The following column appeared in slightly revised form in some APG of East Central Minnesota Newspapers during March, 2020.
Helping youngsters understand Coronavirus
Talking about washing hands and covering coughs isn’t nearly enough. That’s a strong message for families from Governor Tim Walz and Dr. Nipunie Rajapakse, a pediatric infectious disease specialist, Mayo Clinic Children’s Center in Rochester.
Dr. Nipunie Rajapakse, Mayo Clinic Children’s Center, Rochester, Mn
When I asked the governor on March 12 what he suggests families say to their children about the new coronavirus, he stressed that the health basics are necessary but not sufficient. He mentioned that he’s never had so much acceptance at home when stressing the importance of washing hands. He continued:
“It’s important for young people and children to know that even in these contentious times, people are working together to deal with this. I’m pleased by the bi-partisan support. Tell kids that. Let them know that the risk that they will get seriously ill is very slight. Reassure them that we are working together to keep them safe.”
Dr. Rajapakse had many insights and suggestions. She pointed out, first: “Kids definitely know something’s going on. They’re talking on playgrounds and social media with their friends. Parents should not minimize this. It’s an important discussion. “
She recommended asking youngsters: “What have you heard? What questions do you have? Then, if families don’t know the answer, there are excellent sources of information.” She pointed out: “Parents won’t have all the answers. This is an opportunity to model good behavior about looking things up on an accurate and reliable website. “
She urges adults to remind youngsters that a lot of misinformation is being shared on social media. Dr. Rajapakse recommended several websites including the Center for Disease Control, Minnesota Department of Health, and World Health Organization. (Please see below for examples)
She also stressed that “conversations should be tailored to the age and development level of the youngster. Every youngster needs be reassured that “This infection seems to result in mild symptoms – similar to the common cold and sore throat. – for most children and teens.”
Also, families need to tell children who will stay home with them if they do get sick. This helps relieve anxieties.
Furthermore, the doctor explained that even though they might not get sick, youngsters can pass the disease on to others so washing frequently and coughing into your sleeve is important.
She also urged that families “Initiate this when you yourself are feeling calm.” in a calm mindset. This outbreak has resulted in some bullying. Children are very perceptive. If parents come across as panicked or very anxious, this can increase the child’s anxiety as well. She urges adults to be very clear that having this has nothing to do with students race, religion, where they come from. Kids sometimes have difficulty differentiating what they’re seeing on the news that’s happening in other countries and what’s happening here.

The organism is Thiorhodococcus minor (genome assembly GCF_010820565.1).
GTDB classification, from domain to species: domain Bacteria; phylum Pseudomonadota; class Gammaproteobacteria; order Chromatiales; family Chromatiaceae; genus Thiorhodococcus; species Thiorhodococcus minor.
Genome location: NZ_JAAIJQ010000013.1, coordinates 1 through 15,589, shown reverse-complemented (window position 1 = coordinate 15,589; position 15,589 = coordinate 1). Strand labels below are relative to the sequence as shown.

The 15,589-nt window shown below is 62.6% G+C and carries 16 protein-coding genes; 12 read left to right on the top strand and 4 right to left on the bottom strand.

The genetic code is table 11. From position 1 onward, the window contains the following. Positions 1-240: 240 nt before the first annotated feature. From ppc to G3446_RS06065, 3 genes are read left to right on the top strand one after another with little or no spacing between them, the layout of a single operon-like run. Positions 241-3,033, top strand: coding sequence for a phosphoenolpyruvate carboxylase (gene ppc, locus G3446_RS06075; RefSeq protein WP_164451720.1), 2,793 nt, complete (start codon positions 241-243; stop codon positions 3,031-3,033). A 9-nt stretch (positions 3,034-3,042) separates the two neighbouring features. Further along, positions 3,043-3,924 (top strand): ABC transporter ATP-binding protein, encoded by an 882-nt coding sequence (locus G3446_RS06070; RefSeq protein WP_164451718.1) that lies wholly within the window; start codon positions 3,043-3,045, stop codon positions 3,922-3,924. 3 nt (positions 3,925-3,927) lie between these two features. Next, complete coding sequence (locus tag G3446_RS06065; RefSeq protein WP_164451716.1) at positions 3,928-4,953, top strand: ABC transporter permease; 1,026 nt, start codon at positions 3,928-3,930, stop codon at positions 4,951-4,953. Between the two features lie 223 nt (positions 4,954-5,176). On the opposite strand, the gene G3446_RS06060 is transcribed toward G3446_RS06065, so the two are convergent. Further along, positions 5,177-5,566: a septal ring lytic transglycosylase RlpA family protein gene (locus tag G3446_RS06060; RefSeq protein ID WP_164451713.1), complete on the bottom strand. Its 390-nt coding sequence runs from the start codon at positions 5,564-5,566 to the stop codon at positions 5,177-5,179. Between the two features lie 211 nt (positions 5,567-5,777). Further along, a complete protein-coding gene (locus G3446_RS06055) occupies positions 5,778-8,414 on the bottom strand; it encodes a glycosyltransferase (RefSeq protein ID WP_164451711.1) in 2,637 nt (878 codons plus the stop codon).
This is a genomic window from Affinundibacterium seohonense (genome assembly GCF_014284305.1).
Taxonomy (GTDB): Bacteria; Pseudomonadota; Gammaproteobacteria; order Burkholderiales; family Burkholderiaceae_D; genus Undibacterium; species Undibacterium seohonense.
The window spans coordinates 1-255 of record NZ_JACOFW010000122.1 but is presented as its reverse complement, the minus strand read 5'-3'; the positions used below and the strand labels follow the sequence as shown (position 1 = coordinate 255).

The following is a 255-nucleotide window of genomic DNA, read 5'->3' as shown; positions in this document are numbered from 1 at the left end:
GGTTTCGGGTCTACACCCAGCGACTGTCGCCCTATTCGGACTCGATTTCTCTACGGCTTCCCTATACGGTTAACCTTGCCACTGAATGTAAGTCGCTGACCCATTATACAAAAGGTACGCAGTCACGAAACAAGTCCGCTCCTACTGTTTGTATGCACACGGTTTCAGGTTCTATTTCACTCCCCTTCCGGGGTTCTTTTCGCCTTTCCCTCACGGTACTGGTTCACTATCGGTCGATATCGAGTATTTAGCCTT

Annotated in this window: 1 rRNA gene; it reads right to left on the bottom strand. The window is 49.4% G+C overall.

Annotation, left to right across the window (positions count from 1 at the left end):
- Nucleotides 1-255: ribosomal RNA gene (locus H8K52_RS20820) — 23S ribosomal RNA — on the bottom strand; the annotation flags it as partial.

Some youngsters will be disappointed that spring break trips have been cancelled – She recommended explaining that people traveling has helped spread the disease. So not traveling right now can helps slow the spread of the disease.
Finally she noted that children tolerate things better if they have some advance notice that some things might happen. So she suggests telling youngsters that schools might or might not close.
Recommended websites include one prepared by the Minnesota Department of Health. You can start with a short video from Jan Malcolm, commissioner of health. For those whose first language is other than English, there are brief fact sheets in languages including Arabic, Chinese Somali, Spanish and Vietnamese. The fact sheets are found here:
The US Centers for Disease Control and Prevention. also has suggestions on how to talk with youngsters and children about this disease. Among their recommendations:
- “Remain calm and reassuring…
- Consider reducing the amount of screen time focused on COVID-19. Too much information on one topic can lead to anxiety…
- Avoid language that might blame others and lead to stigma…
- Teach children everyday actions to reduce the spread of germs.”
CDC recommendations are found here:
CDC also has ideas about how to “plan, prepare and respond to Coronavirus Disease” That’s here;
A national center focusing on students with disabilities also has prepared information that families and educators may find useful.
Children and teens need our help in understanding what the Coronavirus means to them. Fortunately, terrific resources are available to help young people understand what’s happening.
Joe Nathan, formerly a Minnesota public school teacher, administrator and PTA president, directs the Center for School Change. Reactions welcome, firstname.lastname@example.org